#ACTRIMS2017 – This Year’s Hot Topics

Editor’s choice: Patrícia Silva holds her PhD in Medical Microbiology and Infectious Diseases from the Leiden University Medical Center in Leiden, The Netherlands. She has studied Applied Biology at Universidade do Minho and was a postdoctoral research fellow at Instituto de Medicina Molecular in Lisbon, Portugal. Her work has been focused on molecular genetic traits of infectious agents such as viruses and parasites.

The countdown is on to ACTRIMS 2017 where a myriad of interesting topics associated with multiple sclerosis will take center stage.

This year, Multiple Sclerosis News Today will offer daily follow-up coverage of the second annual America’s Committee for Treatment and Research in Multiple Sclerosis (ACTRIMS) congress set for February 23 to 25, 2017 in Orlando, Florida.

To help you prepare for ACTRIMS 2017, we’ve put a list together of some the hottest and most interesting topics of this year’s forum. Here are a few hot topics and some MS-related news stories for you to catch up on.

The Importance of Diet:

MS risk factors

Lack of physical activity and a poor diet may be the most common risk factors for poor health and survival in patients with multiple sclerosis (MS), according to a study.

The research, “Individual And Co-Occurring SNAP Risk Factors,” was published in the International Journal of MS Care.

The development of other medical conditions in MS patients may both delay an MS diagnosis and increase the progression of the disease.

Read our article about how inactivity and poor diet can be common risk factors among MS patients.

Gender Diferences:

Multiple sclerosis and physical traits

The key to why more women than men develop multiple sclerosis (MS) may come down to genes that influence physical traits, such as weight, height, and body shape, according to a new study.

Researchers caution that the findings need to be verified, but they said processes leading to disease may differ between the sexes — a crucial insight with implications for researching and treating MS.

Read our article about how genes that influence physical traits may be the reason MS is more common in women.

Viral Infections and Multiple Sclerosis:

viruses and MS

Researchers investigating immune B-cell response to the Epstein-Barr virus (EBV) and cytomegalovirus (CMV) found that it may correlate with the amount of brain-specific B-cells in the blood — a marker of multiple sclerosis (MS) — and with higher disease activity. The findings were published in the journal Viruses, in a study titled “The Correlation between the Virus- And Brain Antigen-Specific B cell Response in the Blood of Patients with Multiple Sclerosis.”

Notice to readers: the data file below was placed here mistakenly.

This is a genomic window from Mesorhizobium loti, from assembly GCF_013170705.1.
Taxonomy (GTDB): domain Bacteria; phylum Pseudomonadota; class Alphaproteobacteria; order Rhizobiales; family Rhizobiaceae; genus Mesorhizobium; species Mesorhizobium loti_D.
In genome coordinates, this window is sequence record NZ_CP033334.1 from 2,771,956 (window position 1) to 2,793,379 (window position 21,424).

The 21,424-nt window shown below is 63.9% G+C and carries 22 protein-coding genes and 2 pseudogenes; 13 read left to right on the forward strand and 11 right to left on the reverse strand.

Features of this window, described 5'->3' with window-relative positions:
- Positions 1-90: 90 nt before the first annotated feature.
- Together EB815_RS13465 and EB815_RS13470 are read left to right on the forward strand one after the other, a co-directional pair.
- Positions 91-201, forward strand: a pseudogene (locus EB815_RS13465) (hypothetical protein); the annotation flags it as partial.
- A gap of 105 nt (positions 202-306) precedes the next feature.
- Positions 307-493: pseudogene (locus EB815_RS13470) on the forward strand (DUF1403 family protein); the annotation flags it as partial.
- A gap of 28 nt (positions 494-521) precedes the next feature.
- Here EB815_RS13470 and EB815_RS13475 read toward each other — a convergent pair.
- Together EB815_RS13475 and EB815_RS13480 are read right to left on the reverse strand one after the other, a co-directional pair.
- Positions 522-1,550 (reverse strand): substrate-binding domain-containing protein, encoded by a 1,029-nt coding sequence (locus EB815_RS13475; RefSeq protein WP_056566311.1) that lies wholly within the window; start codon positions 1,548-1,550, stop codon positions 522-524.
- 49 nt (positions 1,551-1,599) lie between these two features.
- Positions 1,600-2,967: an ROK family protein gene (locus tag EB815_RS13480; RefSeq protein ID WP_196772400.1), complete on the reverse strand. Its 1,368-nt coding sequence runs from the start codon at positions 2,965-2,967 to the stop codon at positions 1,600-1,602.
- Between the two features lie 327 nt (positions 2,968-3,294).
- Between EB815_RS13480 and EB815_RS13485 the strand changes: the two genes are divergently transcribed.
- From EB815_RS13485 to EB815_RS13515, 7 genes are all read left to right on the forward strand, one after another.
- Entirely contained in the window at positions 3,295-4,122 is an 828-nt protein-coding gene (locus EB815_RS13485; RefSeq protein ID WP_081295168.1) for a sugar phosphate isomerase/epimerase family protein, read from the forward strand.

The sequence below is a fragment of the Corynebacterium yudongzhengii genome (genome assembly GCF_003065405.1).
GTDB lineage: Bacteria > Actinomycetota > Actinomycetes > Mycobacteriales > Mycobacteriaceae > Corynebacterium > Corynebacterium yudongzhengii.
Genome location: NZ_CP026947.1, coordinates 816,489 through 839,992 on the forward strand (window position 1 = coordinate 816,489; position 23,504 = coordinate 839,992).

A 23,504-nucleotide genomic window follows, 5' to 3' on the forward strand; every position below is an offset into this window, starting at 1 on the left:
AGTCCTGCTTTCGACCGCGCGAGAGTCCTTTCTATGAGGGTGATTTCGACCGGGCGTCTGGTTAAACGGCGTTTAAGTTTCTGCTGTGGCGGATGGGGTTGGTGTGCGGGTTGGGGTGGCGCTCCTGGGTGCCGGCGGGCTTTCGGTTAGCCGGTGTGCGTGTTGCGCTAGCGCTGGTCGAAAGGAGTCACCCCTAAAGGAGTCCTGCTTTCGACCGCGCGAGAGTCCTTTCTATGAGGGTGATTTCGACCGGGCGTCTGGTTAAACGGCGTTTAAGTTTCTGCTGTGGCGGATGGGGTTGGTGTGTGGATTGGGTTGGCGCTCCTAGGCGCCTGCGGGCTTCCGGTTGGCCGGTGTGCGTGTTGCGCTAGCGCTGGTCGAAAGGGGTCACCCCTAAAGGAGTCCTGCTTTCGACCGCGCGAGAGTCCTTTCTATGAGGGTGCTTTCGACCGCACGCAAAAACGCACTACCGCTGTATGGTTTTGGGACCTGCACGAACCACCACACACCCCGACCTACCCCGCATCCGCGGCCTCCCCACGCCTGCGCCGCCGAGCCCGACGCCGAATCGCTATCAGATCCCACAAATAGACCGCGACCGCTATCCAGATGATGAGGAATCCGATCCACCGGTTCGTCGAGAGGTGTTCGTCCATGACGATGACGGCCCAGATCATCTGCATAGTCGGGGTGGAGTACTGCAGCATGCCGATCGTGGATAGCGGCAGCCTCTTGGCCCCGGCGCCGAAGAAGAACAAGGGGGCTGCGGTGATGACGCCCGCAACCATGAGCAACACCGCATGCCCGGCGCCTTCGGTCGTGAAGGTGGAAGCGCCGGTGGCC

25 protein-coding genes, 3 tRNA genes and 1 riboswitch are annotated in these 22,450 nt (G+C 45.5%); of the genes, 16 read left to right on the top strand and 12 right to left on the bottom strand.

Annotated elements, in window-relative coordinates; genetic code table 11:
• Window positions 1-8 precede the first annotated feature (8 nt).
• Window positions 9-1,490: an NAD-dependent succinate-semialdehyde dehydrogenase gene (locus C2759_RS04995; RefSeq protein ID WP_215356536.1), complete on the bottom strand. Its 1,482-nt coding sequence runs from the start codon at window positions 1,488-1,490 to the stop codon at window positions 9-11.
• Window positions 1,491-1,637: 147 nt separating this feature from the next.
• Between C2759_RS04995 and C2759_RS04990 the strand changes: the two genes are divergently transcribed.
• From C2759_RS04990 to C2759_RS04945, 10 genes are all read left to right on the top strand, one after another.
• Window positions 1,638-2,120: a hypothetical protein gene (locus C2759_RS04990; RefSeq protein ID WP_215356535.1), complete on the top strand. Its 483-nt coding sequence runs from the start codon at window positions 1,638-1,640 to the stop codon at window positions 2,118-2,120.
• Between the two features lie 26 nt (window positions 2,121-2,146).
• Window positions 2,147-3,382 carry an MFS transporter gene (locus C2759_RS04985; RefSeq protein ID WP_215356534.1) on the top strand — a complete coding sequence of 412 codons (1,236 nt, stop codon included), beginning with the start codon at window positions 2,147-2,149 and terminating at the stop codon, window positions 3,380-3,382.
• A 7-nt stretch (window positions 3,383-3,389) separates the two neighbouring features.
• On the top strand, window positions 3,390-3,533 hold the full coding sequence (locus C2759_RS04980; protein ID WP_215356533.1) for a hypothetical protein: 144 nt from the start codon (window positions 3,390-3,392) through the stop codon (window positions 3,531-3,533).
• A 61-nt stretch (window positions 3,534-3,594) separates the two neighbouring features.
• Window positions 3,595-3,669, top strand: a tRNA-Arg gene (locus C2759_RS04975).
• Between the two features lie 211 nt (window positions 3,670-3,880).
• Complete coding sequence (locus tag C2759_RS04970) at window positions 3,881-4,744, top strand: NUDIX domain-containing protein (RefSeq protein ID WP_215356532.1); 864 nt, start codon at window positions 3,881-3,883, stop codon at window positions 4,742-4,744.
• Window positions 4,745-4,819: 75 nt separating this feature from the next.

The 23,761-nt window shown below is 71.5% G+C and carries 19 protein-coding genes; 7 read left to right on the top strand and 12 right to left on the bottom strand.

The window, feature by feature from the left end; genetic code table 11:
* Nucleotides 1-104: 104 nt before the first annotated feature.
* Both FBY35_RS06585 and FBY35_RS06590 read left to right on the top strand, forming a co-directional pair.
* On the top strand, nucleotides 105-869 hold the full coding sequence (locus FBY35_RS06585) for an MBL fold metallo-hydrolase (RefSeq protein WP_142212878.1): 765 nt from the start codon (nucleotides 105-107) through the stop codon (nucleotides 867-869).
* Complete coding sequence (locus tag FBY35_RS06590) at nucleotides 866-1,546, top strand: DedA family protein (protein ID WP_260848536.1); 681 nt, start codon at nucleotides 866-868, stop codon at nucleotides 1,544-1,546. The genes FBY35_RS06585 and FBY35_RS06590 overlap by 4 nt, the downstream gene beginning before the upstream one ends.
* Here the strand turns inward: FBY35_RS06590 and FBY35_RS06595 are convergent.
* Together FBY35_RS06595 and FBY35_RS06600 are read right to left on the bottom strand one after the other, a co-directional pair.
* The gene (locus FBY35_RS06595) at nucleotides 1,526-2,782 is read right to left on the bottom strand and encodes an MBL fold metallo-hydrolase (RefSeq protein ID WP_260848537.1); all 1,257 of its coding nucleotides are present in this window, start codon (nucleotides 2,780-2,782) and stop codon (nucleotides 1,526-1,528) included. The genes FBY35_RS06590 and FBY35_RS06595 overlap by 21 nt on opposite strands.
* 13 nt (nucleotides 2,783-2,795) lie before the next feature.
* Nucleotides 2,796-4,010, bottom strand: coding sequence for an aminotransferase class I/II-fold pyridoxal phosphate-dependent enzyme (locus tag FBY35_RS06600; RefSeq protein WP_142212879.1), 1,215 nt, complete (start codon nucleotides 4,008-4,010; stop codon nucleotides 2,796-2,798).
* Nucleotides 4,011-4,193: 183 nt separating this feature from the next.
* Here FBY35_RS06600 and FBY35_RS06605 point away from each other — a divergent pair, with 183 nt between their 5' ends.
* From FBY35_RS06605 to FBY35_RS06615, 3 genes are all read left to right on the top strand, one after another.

Read our article about the study of immune system response to viral infection revives possibility of link between MS and viruses.

MS Therapy Ocrevus:

RRMS and PPMS potential treatment

Recently published data from three Phase 3 trials of Ocrevus (ocrelizumab) show that the investigational drug does what no other therapy has achieved so far — working to prevent disease in both relapsing and primary progressive (PP) forms of multiple sclerosis (MS).

Read our article about on Ocrevus seen in phase 3 trials to benefit both primary progressive and relapsing MS patients.

Genetics and Multiple Sclerosis:

genomic analysis

A genome-wide analysis of over 110,000 people allowed researchers with the International Multiple Sclerosis Genetics Consortium (IMSGC) to discover 200 genetic loci (the position of genes on a chromosome) that are common to people with multiple sclerosis (MS).

Read more about the genome-wide analysis that pinpointed 200 gene variants common to MS.

Multiple Sclerosis News Today is strictly a news and information website about the disease. It does not provide medical advice, diagnosis or treatment. This content is not intended to be a substitute for professional medical advice, diagnosis, or treatment. Always seek the advice of your physician or another qualified health provider with any questions you may have regarding a medical condition. Never disregard professional medical advice or delay in seeking it because of something you have read on this website.

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